Garo terrorists treated us well, say released engineers

Garo terrorists treated us well, say released engineers

The two Meghalaya government engineers who were held hostage by Garo National Liberation Army (GNLA) terrorists describe their 11 days in captivity as ''fearful'', but say they were treated well.

Assistant executive engineer Apus Pohthmi and junior engineer Bonnieface Majaw of the Meghalaya Energy Corporation Limited (MeECL), posted in West Garo Hills district, were freed by GNLA Saturday night after trekking almost 30 km of dense forests, hills and rivulets.

"They (terrorists) provided us good food and looked after us well, but our experience was fearful, as we didn't know what was going to happen next," Pohthmi told journalists.
"We didn't see any camps but we were kept captive in the jungle whole day and night under the supervision of a GNLA action commander, Kamphret Sangma," he said.
Pohthmi and Majaw were given a public reception at the MeECL office in Shillong Sunday evening on their arrival from Rongkhon village in West Garo Hills district.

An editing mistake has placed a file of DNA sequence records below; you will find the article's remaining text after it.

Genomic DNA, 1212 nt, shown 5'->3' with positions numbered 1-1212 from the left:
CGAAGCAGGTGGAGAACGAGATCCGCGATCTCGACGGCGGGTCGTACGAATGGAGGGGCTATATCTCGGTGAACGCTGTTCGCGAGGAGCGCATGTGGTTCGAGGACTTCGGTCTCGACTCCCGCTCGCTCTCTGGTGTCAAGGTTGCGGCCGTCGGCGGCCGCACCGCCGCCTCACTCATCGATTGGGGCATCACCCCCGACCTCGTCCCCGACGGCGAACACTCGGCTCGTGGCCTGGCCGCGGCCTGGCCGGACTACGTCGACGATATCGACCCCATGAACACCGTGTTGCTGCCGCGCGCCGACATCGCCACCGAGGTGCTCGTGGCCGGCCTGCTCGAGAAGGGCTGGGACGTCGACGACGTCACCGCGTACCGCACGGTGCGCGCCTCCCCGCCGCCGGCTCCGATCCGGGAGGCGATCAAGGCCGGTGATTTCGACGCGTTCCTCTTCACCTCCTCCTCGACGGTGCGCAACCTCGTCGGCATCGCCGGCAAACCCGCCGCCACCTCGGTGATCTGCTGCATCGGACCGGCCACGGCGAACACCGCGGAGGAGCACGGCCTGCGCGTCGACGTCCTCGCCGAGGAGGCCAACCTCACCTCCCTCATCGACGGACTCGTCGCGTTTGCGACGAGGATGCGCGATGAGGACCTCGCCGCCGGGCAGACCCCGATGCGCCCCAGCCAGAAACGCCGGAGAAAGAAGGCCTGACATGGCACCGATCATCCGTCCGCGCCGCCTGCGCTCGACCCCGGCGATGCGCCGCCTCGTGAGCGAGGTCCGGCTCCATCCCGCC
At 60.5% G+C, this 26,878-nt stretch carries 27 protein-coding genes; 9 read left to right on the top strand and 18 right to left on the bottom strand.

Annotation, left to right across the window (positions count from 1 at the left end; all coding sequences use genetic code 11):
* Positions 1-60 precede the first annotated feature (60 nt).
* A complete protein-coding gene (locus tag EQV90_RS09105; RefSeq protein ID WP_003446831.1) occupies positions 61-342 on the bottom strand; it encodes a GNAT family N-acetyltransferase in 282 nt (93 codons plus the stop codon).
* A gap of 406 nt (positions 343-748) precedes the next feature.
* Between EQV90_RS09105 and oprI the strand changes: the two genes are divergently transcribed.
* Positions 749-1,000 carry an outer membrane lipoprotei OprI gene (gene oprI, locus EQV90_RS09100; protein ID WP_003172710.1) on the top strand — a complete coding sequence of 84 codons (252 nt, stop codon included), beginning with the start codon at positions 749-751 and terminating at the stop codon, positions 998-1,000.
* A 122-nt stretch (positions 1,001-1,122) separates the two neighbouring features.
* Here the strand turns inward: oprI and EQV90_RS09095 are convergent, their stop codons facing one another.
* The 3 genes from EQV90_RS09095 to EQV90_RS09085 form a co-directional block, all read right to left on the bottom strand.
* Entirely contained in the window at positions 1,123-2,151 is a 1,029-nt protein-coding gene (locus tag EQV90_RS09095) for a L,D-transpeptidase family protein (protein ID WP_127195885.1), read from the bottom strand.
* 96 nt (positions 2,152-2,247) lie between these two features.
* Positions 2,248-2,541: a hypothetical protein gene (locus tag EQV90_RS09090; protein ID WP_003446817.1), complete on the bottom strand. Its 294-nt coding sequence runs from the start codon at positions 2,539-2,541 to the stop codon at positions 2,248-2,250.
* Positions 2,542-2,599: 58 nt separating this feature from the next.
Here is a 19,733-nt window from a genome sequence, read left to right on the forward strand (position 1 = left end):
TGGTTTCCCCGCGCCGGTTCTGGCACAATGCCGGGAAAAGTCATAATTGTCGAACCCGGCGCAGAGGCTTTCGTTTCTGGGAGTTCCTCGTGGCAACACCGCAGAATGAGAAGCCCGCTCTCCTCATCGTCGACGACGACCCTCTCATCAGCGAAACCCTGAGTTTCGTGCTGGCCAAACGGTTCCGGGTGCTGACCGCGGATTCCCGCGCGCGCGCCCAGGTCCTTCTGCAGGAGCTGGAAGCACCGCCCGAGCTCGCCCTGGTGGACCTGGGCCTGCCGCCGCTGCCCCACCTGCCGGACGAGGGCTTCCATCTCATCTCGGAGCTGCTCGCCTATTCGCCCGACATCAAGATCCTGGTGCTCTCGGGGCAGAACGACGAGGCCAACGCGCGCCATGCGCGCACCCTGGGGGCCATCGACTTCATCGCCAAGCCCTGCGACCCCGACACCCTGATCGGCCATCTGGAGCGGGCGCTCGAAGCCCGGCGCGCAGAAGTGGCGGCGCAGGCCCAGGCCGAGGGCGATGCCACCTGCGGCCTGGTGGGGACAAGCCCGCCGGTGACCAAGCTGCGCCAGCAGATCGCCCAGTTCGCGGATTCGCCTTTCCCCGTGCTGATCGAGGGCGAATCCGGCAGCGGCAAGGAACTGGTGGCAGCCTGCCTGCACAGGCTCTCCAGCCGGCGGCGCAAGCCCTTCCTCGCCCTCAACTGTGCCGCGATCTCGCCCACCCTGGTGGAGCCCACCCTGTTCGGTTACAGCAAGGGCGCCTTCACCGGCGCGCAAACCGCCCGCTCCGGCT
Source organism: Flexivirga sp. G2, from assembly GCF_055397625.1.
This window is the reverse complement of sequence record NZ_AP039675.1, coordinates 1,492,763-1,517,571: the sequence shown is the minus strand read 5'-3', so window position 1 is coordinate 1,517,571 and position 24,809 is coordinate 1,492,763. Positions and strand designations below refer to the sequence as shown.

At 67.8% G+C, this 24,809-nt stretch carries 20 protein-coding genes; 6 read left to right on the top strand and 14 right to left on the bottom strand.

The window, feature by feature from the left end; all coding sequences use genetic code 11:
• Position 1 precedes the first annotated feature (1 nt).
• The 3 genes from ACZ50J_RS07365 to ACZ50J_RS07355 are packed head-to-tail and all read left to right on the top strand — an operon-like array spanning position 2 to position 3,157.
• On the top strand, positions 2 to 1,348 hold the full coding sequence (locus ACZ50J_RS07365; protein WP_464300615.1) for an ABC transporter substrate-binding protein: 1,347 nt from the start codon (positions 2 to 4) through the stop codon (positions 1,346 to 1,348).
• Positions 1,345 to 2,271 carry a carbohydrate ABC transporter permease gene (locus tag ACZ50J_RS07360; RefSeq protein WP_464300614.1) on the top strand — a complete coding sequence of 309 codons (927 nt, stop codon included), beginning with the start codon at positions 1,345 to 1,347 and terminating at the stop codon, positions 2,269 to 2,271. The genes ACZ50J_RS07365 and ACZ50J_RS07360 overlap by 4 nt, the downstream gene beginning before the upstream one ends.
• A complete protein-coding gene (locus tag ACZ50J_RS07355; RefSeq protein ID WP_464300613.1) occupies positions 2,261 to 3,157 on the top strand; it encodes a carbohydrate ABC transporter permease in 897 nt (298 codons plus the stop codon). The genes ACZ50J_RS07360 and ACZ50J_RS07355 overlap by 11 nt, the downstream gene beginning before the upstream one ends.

"They released us after the (Meghalaya) government assured that every non-electrified village in Garo Hills would get power connection," Majaw said.

GNLA, which was declared a terrorist organisation, had claimed the two engineers were abducted due to the failure of the government to provide power connectivity in the three insurgency-ravaged districts of Garo Hills in western Meghalaya.

The government, on the other hand, says it has launched various schemes for improving power supply, including implementing the Rajiv Gandhi rural electrification programme in Garo Hills.

According to the duo, they were kept somewhere in Nokrek reserve forest after being abducted by four armed GNLA terrorists from their official quarters at Rongkhon.
GNLA had abducted another engineer, Marshal R. Swer, on the same day, but he was immediately released. "They had some conversation and released Swer, but Pohthmi and I were held back," Majaw added.

On Saturday night, the terrorists after informing the engineers that they were being released helped them out of the jungle.

"Finally, they showed us a metalled road downhill and asked us to take its course and reach our residential quarters. We hitched a vehicle and returned. We are so happy to be back," the duo echoed.

Several organisations, including MeECL employees, separately appealed to the GNLA for the immediate and unconditional release of the engineers on humanitarian grounds.
Over 30 people, including security personnel, have been killed while more than 10 were abducted for ransom in the area in the last one year by GNLA rebels.